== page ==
When it comes to the questions, most commonly Cruikshank is asked about his career path, education and experience. Some ask if he knows of anyone who might be hiring and, sometimes, he’ll provide a contact.

“They’ve got to make a good impression on me for me to help them out,” he says.

But very few of them are well-prepared for the interview, says Cruikshank, as many times the jobseekers don’t know the industry well or make false assumptions.

“Sometimes they come in with some pretty wild, pre-conceived notions and that makes it hard because they’re asking questions that have nothing to do with what the job is. Having some base-level understanding of the industry in general is important going in.”

For that reason, Cruikshank has declined requests for information interviews if, for example, they have clearly not done their research, use his name incorrectly or make ridiculous demands.

“I’m pretty upfront about people cold-calling me, looking for work — I don’t like that. I’m happy to give people advice on how to find a job or help them network and things like that but, unless I’m actively looking to hire and I’ve made it clear in a posting, I’m not big on the fishing for work by cold-calling. I think that’s a waste of time.”

There are people who do these interviews because they see it as part of a job search, as opposed to having a sit-down with questions, says Smith.

“That’s a little frustrating for the employer when that happens because that’s a case of somebody not really using the tool for what it’s designed.”

Employers need to be patient and tolerant but also turn the candidate back, if necessary, until they have better questions, he says.

“Most people stick to the plan and employers they’re talking to are sufficiently adept to steer them back on path.”

But it’s also not a good idea to shy away from the question, says Garson. The person could be an excellent job candidate so it’s important to seize the opportunity and direct them appropriately to any openings, she says.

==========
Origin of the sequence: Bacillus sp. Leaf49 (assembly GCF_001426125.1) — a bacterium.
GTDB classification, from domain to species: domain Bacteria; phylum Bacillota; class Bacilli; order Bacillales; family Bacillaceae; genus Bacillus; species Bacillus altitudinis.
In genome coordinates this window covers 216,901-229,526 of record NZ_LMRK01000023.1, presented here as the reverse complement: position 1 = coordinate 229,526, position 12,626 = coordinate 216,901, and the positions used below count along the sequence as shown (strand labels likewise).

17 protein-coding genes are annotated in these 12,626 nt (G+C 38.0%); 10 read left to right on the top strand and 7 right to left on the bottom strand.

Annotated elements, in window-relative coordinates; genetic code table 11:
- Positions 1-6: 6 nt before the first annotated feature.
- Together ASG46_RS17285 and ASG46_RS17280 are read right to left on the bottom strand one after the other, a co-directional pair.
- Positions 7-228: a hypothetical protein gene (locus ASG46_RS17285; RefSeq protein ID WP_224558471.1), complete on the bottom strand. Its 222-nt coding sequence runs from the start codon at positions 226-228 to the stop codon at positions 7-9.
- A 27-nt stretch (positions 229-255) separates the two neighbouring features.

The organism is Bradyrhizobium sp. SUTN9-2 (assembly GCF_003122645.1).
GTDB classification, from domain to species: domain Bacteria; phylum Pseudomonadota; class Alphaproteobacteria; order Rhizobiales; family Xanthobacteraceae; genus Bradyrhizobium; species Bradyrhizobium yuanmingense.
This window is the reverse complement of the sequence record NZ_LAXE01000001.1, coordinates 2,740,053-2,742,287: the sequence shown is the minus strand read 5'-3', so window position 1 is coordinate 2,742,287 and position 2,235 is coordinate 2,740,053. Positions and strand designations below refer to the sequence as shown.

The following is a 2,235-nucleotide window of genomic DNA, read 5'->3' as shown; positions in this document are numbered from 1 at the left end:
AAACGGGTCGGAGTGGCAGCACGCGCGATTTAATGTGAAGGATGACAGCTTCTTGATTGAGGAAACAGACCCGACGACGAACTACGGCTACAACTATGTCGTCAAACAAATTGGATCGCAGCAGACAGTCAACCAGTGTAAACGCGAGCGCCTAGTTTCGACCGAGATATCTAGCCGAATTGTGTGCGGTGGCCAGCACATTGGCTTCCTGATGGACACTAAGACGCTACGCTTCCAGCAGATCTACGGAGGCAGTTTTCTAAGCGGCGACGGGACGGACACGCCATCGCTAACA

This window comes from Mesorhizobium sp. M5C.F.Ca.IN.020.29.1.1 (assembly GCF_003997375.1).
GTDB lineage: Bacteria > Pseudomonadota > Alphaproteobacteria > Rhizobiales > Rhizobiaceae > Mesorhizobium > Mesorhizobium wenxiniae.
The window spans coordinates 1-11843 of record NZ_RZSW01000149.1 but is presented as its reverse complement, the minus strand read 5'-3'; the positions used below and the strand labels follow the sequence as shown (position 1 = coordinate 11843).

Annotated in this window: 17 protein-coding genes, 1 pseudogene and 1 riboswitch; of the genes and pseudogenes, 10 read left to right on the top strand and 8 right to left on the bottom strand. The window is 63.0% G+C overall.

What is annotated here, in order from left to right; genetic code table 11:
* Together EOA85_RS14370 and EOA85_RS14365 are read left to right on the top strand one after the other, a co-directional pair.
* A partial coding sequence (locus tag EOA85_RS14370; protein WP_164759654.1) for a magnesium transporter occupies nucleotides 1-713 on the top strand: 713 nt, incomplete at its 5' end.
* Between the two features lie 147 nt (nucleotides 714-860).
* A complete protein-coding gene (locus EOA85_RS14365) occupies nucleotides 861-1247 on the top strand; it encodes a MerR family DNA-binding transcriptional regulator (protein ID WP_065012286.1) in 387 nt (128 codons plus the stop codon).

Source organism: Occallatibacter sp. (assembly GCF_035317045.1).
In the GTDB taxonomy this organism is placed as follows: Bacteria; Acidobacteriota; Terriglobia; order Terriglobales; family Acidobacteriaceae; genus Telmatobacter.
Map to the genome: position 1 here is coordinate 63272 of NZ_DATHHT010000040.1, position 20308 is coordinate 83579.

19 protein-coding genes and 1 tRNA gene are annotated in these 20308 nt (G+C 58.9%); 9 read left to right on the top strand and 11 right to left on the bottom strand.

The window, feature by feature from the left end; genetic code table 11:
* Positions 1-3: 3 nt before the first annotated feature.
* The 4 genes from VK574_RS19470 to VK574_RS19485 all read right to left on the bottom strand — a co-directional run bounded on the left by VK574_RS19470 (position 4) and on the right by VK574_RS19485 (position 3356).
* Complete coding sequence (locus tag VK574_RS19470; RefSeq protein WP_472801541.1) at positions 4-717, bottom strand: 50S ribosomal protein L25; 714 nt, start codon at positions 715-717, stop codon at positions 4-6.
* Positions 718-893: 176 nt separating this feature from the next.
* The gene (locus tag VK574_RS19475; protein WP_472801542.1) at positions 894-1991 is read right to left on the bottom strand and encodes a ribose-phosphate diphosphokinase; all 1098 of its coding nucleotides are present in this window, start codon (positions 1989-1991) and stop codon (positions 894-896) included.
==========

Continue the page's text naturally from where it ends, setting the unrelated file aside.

If the topic of pay arises, Cruikshank usually gives a range. It’s often best to stay away from firm numbers and refer the person to HR to answer those questions, says Smith, as there are so many factors that go into setting a salary. Otherwise, be vague, unless you’re the actual person negotiating compensation.

“Don’t dig any holes for yourself,” he says.

More graduating students are also interested in work-life balance, so the employer might want to be prepared to talk about how her organization deals with issues around quality of life, says Smith. Also a more popular topic is corporate social responsibility, whether ethical or environmental, he says.

But the truth is important in informational interviews, says Cruikshank, who tries to tell the candidates a few horror stories to prepare them.

“I always try to completely dispel anyone of any myths. I like to try to take the shine off of it,” he says. “I generally try to give people a very realistic world view of what the job actually is. I don’t want to mislead anybody.”

But employers should also be careful about how much is said, says Cruikshank, who generally doesn’t talk about his current employer. Some people use informational interviews to sniff around for intelligence about a company, he says.

“Anything that’s commercially sensitive, you definitely want to steer clear of that stuff.”